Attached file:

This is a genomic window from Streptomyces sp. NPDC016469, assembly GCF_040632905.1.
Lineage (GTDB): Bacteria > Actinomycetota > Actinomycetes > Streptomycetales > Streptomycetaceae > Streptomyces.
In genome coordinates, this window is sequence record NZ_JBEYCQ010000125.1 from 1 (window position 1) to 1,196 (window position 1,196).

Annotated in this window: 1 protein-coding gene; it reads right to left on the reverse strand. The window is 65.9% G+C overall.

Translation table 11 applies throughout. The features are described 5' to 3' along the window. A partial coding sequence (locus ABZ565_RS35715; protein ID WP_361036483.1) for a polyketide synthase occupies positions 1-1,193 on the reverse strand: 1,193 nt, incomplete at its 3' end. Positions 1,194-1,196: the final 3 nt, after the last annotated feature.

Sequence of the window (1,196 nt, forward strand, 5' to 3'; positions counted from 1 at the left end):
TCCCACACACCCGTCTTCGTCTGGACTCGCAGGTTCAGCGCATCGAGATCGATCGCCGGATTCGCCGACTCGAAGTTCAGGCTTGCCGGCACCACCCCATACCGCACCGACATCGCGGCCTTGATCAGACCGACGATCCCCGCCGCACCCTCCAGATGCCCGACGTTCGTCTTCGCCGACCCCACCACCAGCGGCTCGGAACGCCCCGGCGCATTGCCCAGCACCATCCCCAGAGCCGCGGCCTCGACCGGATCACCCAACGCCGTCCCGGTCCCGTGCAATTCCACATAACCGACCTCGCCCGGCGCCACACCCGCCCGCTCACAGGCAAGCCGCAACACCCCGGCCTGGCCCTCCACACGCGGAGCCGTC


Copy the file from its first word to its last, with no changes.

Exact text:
This is a genomic window from Streptomyces sp. NPDC016469, assembly GCF_040632905.1.
Lineage (GTDB): Bacteria > Actinomycetota > Actinomycetes > Streptomycetales > Streptomycetaceae > Streptomyces.
In genome coordinates, this window is sequence record NZ_JBEYCQ010000125.1 from 1 (window position 1) to 1,196 (window position 1,196).

Annotated in this window: 1 protein-coding gene; it reads right to left on the reverse strand. The window is 65.9% G+C overall.

Translation table 11 applies throughout. The features are described 5' to 3' along the window. A partial coding sequence (locus ABZ565_RS35715; protein ID WP_361036483.1) for a polyketide synthase occupies positions 1-1,193 on the reverse strand: 1,193 nt, incomplete at its 3' end. Positions 1,194-1,196: the final 3 nt, after the last annotated feature.

Sequence of the window (1,196 nt, forward strand, 5' to 3'; positions counted from 1 at the left end):
TCCCACACACCCGTCTTCGTCTGGACTCGCAGGTTCAGCGCATCGAGATCGATCGCCGGATTCGCCGACTCGAAGTTCAGGCTTGCCGGCACCACCCCATACCGCACCGACATCGCGGCCTTGATCAGACCGACGATCCCCGCCGCACCCTCCAGATGCCCGACGTTCGTCTTCGCCGACCCCACCACCAGCGGCTCGGAACGCCCCGGCGCATTGCCCAGCACCATCCCCAGAGCCGCGGCCTCGACCGGATCACCCAACGCCGTCCCGGTCCCGTGCAATTCCACATAACCGACCTCGCCCGGCGCCACACCCGCCCGCTCACAGGCAAGCCGCAACACCCCGGCCTGGCCCTCCACACGCGGAGCCGTC